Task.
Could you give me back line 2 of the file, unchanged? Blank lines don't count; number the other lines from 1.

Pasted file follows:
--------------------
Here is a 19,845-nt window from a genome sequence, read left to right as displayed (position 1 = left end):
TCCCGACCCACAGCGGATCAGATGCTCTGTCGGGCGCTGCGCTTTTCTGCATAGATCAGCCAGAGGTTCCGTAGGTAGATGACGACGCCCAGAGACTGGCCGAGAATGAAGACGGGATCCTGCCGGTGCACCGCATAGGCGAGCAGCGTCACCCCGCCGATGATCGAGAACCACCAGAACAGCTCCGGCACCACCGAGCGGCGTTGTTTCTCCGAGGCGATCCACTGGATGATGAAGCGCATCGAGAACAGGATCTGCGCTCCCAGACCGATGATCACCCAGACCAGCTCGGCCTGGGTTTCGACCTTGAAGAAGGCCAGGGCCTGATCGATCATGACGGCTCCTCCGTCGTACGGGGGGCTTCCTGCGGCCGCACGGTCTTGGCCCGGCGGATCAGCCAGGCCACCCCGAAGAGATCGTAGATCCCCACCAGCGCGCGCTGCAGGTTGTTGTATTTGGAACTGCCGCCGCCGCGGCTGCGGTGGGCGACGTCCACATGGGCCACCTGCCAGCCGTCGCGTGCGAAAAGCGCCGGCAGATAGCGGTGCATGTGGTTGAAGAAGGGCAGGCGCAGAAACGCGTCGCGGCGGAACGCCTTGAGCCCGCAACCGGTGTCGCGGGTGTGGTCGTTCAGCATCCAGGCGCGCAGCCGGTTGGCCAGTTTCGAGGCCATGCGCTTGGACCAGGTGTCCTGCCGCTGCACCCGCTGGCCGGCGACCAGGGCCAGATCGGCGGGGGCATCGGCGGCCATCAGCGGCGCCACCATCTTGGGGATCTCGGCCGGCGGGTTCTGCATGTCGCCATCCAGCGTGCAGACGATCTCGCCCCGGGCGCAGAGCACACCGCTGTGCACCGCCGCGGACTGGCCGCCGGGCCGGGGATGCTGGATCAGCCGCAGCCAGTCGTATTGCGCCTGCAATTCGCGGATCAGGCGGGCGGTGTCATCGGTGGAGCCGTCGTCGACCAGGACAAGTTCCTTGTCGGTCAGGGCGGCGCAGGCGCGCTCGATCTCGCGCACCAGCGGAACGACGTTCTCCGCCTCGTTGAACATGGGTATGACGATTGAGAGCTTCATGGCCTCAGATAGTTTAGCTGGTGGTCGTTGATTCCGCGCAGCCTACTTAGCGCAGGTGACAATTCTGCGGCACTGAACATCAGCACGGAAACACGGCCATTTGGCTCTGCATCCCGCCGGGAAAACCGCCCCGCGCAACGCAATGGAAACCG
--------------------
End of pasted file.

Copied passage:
TCCCGACCCACAGCGGATCAGATGCTCTGTCGGGCGCTGCGCTTTTCTGCATAGATCAGCCAGAGGTTCCGTAGGTAGATGACGACGCCCAGAGACTGGCCGAGAATGAAGACGGGATCCTGCCGGTGCACCGCATAGGCGAGCAGCGTCACCCCGCCGATGATCGAGAACCACCAGAACAGCTCCGGCACCACCGAGCGGCGTTGTTTCTCCGAGGCGATCCACTGGATGATGAAGCGCATCGAGAACAGGATCTGCGCTCCCAGACCGATGATCACCCAGACCAGCTCGGCCTGGGTTTCGACCTTGAAGAAGGCCAGGGCCTGATCGATCATGACGGCTCCTCCGTCGTACGGGGGGCTTCCTGCGGCCGCACGGTCTTGGCCCGGCGGATCAGCCAGGCCACCCCGAAGAGATCGTAGATCCCCACCAGCGCGCGCTGCAGGTTGTTGTATTTGGAACTGCCGCCGCCGCGGCTGCGGTGGGCGACGTCCACATGGGCCACCTGCCAGCCGTCGCGTGCGAAAAGCGCCGGCAGATAGCGGTGCATGTGGTTGAAGAAGGGCAGGCGCAGAAACGCGTCGCGGCGGAACGCCTTGAGCCCGCAACCGGTGTCGCGGGTGTGGTCGTTCAGCATCCAGGCGCGCAGCCGGTTGGCCAGTTTCGAGGCCATGCGCTTGGACCAGGTGTCCTGCCGCTGCACCCGCTGGCCGGCGACCAGGGCCAGATCGGCGGGGGCATCGGCGGCCATCAGCGGCGCCACCATCTTGGGGATCTCGGCCGGCGGGTTCTGCATGTCGCCATCCAGCGTGCAGACGATCTCGCCCCGGGCGCAGAGCACACCGCTGTGCACCGCCGCGGACTGGCCGCCGGGCCGGGGATGCTGGATCAGCCGCAGCCAGTCGTATTGCGCCTGCAATTCGCGGATCAGGCGGGCGGTGTCATCGGTGGAGCCGTCGTCGACCAGGACAAGTTCCTTGTCGGTCAGGGCGGCGCAGGCGCGCTCGATCTCGCGCACCAGCGGAACGACGTTCTCCGCCTCGTTGAACATGGGTATGACGATTGAGAGCTTCATGGCCTCAGATAGTTTAGCTGGTGGTCGTTGATTCCGCGCAGCCTACTTAGCGCAGGTGACAATTCTGCGGCACTGAACATCAGCACGGAAACACGGCCATTTGGCTCTGCATCCCGCCGGGAAAACCGCCCCGCGCAACGCAATGGAAACCG